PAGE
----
What Does an Electrical Contractor Do?

Electrical contractor testing a panel

Electricity is one of those things that too often gets taken for granted. Most people walk into their homes or their places of work, switch on the light, and proceed about their day.

What they probably didn’t realize at that moment, though, is that the energy system responsible for providing that light in their home or office requires a highly complicated procedure of installation and proper upkeep.

Beneath layers of drywall lie hundreds of wires working overtime to provide the power needed. Yet, even more notable is that each wire involves a complicated installation process and a specially licensed expert.

If you’ve ever been interested in a job as an electrical contractor — the person in charge of making sure all those hundreds of wires are installed and function properly —then you’ve come to the right place.

Read on for more information on what the job entails and the process of becoming one.

What is an Electrical Contractor?

Simply put, an electrical contractor is the business representative of a firm that conducts highly specialized construction work in the electrical category.

An electrical contractor might represent their firm or a larger business organization, but either way, the work goes beyond simply attending to the systems at hand. Importantly, their work will also entail designing, installing, and maintaining energy systems within a structure or group of facilities.

A lot of responsibility rests on the contractors' shoulders, as it is their job to ensure the effective and safe functioning of any energy and electrical system. They are expected to be fully knowledgeable about all safety requirements, construction codes, and technological updates about electrical wiring.

In today’s green market, making sure that construction is handled environmentally friendly tends to be a top priority for many contractors and construction firms. Electrical contracting work is no different, and more often than not, it also involves making sure all electrical systems are as environmentally friendly as possible.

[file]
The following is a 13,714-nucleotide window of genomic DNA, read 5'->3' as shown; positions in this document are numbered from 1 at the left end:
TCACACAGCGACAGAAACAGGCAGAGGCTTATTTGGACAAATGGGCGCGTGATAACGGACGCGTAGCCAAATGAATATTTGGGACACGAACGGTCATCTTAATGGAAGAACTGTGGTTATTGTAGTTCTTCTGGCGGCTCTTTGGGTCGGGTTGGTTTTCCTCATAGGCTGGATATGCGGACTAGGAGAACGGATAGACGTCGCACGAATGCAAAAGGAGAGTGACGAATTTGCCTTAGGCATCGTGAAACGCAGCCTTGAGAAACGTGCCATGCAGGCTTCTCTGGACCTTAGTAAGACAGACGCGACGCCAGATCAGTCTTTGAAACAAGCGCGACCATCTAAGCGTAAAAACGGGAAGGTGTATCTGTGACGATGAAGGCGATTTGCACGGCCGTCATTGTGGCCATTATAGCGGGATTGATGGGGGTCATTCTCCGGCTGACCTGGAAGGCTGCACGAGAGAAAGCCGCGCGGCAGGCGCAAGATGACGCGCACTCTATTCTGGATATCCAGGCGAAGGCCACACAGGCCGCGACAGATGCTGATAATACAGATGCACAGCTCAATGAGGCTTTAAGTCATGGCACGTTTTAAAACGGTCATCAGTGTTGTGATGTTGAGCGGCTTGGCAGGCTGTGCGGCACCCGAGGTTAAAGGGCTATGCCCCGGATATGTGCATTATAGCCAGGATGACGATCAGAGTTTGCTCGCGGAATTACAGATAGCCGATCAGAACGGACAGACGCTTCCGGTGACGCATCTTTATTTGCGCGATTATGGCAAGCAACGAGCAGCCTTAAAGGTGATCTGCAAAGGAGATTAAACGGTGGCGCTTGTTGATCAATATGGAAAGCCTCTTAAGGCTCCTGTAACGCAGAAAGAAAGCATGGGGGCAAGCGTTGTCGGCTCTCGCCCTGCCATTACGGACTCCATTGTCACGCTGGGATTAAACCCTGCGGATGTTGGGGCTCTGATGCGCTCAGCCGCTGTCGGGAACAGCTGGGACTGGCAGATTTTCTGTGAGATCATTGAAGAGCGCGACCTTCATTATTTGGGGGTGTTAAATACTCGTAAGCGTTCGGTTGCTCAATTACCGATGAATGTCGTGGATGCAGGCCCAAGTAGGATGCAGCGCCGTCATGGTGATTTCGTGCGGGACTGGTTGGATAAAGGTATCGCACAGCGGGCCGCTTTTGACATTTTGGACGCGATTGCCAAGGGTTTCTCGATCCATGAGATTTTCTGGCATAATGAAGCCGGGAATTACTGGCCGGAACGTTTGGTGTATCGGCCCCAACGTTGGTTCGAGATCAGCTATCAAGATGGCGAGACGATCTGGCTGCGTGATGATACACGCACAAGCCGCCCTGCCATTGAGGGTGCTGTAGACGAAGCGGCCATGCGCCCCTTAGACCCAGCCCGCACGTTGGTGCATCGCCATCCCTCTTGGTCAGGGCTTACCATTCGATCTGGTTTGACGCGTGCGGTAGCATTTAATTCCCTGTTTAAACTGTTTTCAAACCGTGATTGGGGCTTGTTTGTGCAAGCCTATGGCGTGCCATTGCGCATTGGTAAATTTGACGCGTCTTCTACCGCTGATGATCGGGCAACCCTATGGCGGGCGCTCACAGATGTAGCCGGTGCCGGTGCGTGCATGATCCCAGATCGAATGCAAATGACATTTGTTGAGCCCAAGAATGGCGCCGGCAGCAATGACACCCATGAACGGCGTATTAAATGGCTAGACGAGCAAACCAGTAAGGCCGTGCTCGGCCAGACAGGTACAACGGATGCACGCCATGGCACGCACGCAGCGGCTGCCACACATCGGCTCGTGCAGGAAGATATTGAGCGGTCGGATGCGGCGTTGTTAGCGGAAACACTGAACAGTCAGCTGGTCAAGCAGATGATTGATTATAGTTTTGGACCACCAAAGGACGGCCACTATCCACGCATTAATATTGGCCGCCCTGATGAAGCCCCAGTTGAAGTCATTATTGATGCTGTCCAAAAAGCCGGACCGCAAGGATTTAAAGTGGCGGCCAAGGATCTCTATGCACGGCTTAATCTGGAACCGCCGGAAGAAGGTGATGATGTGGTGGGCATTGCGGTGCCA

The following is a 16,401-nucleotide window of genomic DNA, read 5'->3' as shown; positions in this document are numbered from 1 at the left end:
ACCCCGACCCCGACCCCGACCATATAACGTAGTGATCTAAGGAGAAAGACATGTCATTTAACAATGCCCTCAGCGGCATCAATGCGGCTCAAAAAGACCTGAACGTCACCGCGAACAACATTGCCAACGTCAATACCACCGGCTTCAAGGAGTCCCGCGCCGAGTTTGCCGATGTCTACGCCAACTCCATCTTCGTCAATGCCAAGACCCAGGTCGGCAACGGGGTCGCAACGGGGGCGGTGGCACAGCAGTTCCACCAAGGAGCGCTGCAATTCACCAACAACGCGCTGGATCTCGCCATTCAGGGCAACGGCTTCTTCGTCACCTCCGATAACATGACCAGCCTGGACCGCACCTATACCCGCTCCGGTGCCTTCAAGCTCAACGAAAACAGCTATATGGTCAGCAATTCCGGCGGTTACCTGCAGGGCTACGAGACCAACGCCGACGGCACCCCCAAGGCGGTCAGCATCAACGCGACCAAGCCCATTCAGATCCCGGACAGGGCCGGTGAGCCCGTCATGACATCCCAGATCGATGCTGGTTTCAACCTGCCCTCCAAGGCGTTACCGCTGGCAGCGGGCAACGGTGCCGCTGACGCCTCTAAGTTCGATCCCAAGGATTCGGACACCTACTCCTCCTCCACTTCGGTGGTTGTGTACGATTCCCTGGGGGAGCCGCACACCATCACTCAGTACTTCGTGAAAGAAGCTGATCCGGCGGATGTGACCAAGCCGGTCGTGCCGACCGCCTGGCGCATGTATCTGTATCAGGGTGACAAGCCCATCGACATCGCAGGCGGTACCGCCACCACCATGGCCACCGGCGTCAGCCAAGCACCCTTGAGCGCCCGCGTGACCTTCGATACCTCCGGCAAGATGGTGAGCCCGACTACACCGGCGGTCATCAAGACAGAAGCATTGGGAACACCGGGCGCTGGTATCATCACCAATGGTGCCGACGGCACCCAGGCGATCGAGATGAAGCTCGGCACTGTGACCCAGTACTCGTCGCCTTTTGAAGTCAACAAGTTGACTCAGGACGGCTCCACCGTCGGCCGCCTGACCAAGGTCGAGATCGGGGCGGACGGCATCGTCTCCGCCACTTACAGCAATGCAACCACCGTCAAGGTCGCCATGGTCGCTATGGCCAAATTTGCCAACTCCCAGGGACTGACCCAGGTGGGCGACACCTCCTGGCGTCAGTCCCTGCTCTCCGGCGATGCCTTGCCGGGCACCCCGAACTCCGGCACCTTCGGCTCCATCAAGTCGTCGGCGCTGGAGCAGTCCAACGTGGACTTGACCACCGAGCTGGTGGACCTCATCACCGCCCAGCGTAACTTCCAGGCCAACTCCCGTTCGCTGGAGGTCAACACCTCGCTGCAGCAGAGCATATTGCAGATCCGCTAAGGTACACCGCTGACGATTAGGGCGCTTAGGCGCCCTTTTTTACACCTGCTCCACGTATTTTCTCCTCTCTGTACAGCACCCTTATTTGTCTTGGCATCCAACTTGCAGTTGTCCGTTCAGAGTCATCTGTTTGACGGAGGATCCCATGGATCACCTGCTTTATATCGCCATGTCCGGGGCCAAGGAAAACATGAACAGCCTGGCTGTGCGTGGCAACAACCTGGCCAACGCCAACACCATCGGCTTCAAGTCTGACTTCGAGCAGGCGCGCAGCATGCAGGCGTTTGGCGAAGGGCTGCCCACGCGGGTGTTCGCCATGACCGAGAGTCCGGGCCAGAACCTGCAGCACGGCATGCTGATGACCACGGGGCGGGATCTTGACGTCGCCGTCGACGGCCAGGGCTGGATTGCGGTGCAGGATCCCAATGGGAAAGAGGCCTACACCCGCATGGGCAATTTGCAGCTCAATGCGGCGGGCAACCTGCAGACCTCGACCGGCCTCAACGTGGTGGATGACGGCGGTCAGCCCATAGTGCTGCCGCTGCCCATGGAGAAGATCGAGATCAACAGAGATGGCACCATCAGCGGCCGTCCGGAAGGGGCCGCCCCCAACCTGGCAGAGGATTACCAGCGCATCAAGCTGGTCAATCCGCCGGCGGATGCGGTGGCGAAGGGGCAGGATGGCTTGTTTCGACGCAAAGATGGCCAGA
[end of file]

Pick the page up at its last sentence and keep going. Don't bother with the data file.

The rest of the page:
Without electrical contractors, most communities would genuinely be left in the dark.

What’s the Difference Between an Electrical Contractor and an Electrician?

While someone from outside the industry might not think that the work of an electrical contractor differs significantly from that of an electrician, the fact is that they are distinct for fundamental reasons.

Electricians, like contractors, are thoroughly trained and properly licensed to conduct electrical work. They can install, repair and perform safety checks on all the working parts of an energy system.

A key difference, however, lies in whom they work for.

As discussed above, electrical contractors are typically associated with business owners or management-level employees. Electricians, on the other hand, almost always work for themselves.

Though they tend to work as individuals, that does not indicate that electricians are in any way unsupervised in their training. Electricians usually undergo intense apprenticeships, on top of trade school programs, before setting off their own.

Somewhere in their licensing process, whether in their apprenticeship or in their time as a journeyman, electricians must choose what type of electrical expert they’d like to be.

Since such contractors are expected to oversee and manage all systems' installation, repair, and function within any given structure, their knowledge must be all-encompassing.

To ensure that a contractor is prepared for the full scope of work, they must undergo a highly involved general exam and licensing procedure. Many contractors study for a significant amount of time to be fully prepared for the licensing exam with the help of prep classes and other test resources.

If a contractor wishes to take their career one step further and pursue a project manager position, further coursework and preparation are required.

The role of an electrical project manager is similar to that of an electrical contractor, with the added duties of project planning, budget oversight, and resource distribution. They are the go-to person should a client have a question or concern, so they must know the business and the science inside and out.

The Bottom Line:

A career as an electrical contractor can be exciting, lucrative, and fulfilling. It offers lots of opportunities for hands-on labor while also building on careful management and people skills.

A contractor position of this sort is ideal for workers who want to embark on a long-term career with lots of growth potential while still maintaining their construction roots.

The licensing and exam process is the only thing between an interested energy enthusiast and the invigorating career of their dreams.

Checking out the exam prep resources offered by Contractor Training Center is a significant first step for any newly interested or existing electrical contractor.

Reach out today or take a look at our step-by-step guide to becoming an electrical contractor!

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